8-I was really surprised at burning the vat floor a little milky at some spots.(wich was not a good thing).But then on the other hand,  those temperatures should never be reached otherwise shrinkage would be a real problem.
9-Use eyeware,…lol..At one point I was rubbing the corner of my eye,the slightest invasion in your eyes  burns like fire.
10-After I switched on all the flourescent lights the ambient light it had really no affect on the resin.I did not  know what spectrum all the flourescent  bulbs were, thats why I started of in the red room first.
11-You definitely need a UV inhibitor/blocker , when those radicals run free for all ,those molecules just have an grand o’l time , a molecule feeding frenzy ,and  the reaction  is way too aggressive.
9-You can cure a thick layer probably about 3-5mm thick (or more) without an inhibitor.
Once it starts it goes quick.You can probably do even a lot thicker than that even ,But for now , I don’t want to waste too much  resin ,It is a little on the  expensive side just to waste.
10-Another thing That I realised was that I have to switch to a completely dark opaque /non translucent stage material. That 2000 lumens light beam penetrate the white plastic  stage block, It lights it up like a Ice castle at Chrismas!. (not good for those hungry molecules.)
11-So all in all This mornings trial a was very ,very good learning lesson. The resolution is awesome and I can shorten my cure time.The silicone works great ,so the only variable that did not work was the release.
In the future I will have to raise it up more(or lower the vat more) past the release height,Then bring it back down again to make sure it broke completely.The “break loose ” height will of course be determined by the exposure time…….It’s  a ” wich comes first, chicken or egg”   thing..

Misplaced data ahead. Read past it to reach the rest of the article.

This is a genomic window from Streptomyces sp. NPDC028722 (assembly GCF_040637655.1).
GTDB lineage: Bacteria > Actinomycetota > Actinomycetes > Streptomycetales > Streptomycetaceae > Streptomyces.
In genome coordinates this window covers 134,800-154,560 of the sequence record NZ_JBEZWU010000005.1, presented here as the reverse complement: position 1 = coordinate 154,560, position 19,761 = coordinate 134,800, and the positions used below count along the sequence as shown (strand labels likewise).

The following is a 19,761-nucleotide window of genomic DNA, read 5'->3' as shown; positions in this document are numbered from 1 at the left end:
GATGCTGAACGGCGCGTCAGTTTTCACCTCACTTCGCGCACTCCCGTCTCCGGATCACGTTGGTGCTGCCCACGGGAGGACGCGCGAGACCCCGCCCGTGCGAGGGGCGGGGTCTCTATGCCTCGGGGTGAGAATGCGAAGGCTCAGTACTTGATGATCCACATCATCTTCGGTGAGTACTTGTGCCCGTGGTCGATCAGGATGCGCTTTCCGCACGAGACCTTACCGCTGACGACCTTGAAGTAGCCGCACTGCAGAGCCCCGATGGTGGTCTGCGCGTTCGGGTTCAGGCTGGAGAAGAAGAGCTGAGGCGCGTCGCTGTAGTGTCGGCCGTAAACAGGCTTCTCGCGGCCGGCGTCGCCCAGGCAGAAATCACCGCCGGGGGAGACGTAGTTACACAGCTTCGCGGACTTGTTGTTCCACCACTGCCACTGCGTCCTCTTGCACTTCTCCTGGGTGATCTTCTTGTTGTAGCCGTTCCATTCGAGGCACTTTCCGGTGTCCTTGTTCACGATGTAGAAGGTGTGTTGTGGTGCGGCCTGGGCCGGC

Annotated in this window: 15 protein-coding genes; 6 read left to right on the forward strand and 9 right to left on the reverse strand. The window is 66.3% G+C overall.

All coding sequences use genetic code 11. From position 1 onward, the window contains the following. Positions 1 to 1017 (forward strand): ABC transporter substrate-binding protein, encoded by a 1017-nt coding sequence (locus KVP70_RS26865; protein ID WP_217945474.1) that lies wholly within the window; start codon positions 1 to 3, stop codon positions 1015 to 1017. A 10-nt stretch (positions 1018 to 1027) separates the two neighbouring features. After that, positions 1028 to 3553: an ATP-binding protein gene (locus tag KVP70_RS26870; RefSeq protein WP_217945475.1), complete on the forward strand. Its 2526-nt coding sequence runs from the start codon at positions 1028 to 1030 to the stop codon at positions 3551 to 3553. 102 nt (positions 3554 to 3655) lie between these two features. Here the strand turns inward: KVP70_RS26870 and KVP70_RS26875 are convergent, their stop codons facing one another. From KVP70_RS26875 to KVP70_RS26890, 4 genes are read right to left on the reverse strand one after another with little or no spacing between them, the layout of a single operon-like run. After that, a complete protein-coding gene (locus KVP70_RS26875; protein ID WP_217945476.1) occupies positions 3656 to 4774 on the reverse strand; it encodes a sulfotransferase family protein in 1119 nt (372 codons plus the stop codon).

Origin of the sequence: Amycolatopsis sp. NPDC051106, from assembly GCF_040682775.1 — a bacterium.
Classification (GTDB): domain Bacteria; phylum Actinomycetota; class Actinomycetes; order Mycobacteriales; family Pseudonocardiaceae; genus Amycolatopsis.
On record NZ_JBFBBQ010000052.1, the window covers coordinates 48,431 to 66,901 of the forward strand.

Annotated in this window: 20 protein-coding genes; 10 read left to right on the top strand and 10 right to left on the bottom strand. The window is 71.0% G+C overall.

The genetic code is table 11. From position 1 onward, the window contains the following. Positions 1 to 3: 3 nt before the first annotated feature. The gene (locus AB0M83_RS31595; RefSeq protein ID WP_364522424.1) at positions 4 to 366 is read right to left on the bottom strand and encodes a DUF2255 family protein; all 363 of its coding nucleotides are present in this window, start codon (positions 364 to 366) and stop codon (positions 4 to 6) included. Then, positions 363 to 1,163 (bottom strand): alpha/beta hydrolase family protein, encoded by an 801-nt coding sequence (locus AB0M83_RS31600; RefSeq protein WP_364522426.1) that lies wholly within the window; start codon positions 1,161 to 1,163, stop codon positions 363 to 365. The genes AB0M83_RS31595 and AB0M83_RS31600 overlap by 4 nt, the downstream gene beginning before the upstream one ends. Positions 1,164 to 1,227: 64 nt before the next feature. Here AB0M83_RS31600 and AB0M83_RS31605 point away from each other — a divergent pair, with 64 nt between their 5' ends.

Aug30, 2011

Today I combined two previous batches I had mixed before .It  contained the following:
1-HEXANEDIOL DIACRYLATE (for faster reactivity)
3-UV-24 FROM CYTEC (as a uv blocker)
4-TRPGDA WICH IS NOW TPGDA (for lowering viscosity)
5-TMPTA (for better flexibilty)
5-ADDITOL -TPO  initiater ( This was mixed in with the first batch,and had not much of a catalysing reaction at all,I think it was for the wrong spectrum). I also think the   PHENYLBIS caused most of the reactivity here is the “cake I baked or rather “extruded” .
This time my main goal was (1)… to  get enough developed..andto extrude it out of the resin , and  (2) …to be able to remove it from the stage when I was done.
I did not go for  high resolution neither sharp edges this time (as before) . I know the CS-1 can do that now. AS matter of fact I layered it in 0.25mm layers (250 microns). wich is really thick layers. You can also see on the black and white images that did not utilize all the pixels either.(See black and white  images).
I did succeed in both.I also overcome the tenacious adhesion  strength of the Hexanadiol Dyacrylate to the vat floor by addin other polymers. I also added a sacrificial scoffold support this time  for the main model. It is use to break the main model loose from the base

Aug 30 , 2011 the first model to be taken off of the stage.Still needs lots of work,but closer .

The arrows shows underdeveloped spots,wich could be because of too much uv blocker or under exposure.Because I time it manually the exposure and advance height is not consistent on every layer.

This was the longest extrusion so far, about 15mm plus the base.